MCD razes shelter of woman who took care of 100 strays
The South Delhi Municipal Corporation had on Monday demolished her shanty, saying it had received complaints from local residents and the area councillor about Devi encroaching on public land and distributing drugs.delhi Updated: Oct 31, 2017 23:52 IST
Animal lovers and NGOs came together and rebuilt the makeshift shelter of Pratima Devi, a waste collector, who housed more than 100 dogs, after it was demolished by the South Delhi Municipal Corporation on Monday.
Devi has been living behind PVR Saket for more than three decades. Better known as ‘Amma’ in the neighbourhood, she told Hindustan Times that she earned only to look after hundreds of dogs whom she feeds and cares for.
The South Delhi Municipal Corporation had on Monday demolished her shanty, saying it had received complaints from local residents and the area councillor about Devi encroaching on public land and distributing drugs.
Civic officials said if the shelter has been rebuilt by activists on Tuesday, it was in violation of the Delhi Municipal Corporation Act. “The rules mandate that such structures be demolished. If the shelter is back, we will have to take action,” said an SDMC official.
The area councillor, Kishanwati, who goes by her first name, said the shanty was made on public property and was also obstructing access to a public toilet in the complex. “Not just that, there were complaints from the councillor and residents that the woman gave drugs to minor ragpickers. She was also forcing them to cook food for the dogs,” she said.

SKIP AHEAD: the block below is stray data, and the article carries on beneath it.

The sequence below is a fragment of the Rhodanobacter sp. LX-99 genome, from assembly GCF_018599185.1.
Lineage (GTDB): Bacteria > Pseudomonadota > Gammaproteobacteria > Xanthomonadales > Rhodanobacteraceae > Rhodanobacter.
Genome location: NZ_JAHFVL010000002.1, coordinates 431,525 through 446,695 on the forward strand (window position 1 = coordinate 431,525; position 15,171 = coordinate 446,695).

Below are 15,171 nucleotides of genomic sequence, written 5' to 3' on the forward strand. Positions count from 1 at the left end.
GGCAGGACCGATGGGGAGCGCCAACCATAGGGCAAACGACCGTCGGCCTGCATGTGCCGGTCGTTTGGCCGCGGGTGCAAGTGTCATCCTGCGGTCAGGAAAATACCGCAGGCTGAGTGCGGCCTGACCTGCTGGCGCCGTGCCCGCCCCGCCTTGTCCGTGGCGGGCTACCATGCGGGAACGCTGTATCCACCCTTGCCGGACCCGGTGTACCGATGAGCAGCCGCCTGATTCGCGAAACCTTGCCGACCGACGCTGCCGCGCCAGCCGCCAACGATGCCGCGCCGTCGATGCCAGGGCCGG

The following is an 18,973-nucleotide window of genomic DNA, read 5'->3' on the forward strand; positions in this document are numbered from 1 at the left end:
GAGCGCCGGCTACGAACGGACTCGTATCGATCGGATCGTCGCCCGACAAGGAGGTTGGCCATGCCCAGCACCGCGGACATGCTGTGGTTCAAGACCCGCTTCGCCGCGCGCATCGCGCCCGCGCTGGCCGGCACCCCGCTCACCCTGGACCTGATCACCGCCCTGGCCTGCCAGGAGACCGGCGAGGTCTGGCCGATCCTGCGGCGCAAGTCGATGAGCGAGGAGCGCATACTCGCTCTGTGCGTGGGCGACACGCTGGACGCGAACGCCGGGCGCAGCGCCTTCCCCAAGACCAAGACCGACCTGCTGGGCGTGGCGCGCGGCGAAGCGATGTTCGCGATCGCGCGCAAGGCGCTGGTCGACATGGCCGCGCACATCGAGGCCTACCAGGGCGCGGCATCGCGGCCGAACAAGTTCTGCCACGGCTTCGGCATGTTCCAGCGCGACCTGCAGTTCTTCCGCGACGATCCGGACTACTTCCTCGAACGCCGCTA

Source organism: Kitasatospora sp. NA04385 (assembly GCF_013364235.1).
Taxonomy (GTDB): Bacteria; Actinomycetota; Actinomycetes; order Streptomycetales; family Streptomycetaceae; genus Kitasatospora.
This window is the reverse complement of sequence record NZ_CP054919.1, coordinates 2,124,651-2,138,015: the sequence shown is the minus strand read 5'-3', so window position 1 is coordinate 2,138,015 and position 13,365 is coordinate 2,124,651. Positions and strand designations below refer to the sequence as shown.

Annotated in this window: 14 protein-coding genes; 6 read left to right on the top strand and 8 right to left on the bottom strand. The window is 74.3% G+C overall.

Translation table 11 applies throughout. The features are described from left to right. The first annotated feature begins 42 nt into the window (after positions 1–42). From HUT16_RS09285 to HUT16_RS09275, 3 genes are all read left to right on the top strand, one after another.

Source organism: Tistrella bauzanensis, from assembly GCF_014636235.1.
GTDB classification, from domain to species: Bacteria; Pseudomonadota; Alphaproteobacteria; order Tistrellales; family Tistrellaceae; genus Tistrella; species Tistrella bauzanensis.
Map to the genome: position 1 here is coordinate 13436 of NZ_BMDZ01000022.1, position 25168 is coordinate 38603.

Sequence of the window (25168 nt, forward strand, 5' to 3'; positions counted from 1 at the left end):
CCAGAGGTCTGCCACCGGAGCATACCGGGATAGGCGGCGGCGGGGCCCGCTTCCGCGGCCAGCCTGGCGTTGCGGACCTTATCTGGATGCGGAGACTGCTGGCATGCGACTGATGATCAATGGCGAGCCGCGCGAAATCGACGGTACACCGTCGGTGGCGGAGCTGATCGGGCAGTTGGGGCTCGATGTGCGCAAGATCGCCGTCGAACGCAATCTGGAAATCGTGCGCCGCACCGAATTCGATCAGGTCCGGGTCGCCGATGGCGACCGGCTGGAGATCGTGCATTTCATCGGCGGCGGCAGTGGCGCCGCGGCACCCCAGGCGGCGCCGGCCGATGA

She said that her complaint was primarily intended to rescue the children living at the shanty with Devi. “The demolition action was taken by civic officials and I was not even present during the demolition drive,” Kishanwati said.
The animal rights activists contested the councillor’s claims. “Pratima Devi has been living here for past 35 years and helps in sterilisation and vaccinations of stray dogs. Has there been any suspicion of drug peddling, the matter should have been handed over to the local police for investigation,” said Ambika Shukla, who arranged a tent and blankets for Devi.
“And even if it was an encroachment, then proper notice should have been served and the action should have been taken against other encroachers in area as well,” she said.
Jai Arjun Singh, a freelance writer and resident of Saket, who has been providing financial support to the Devi’s animal centre for six years said, “The move will demotivate those working for noble cause. Through locals I even got to know that local councillor had demanded Rs 50,000 for Devi and the step has been taken to serve the interest of local real estate people, who wanted the space for their shops.”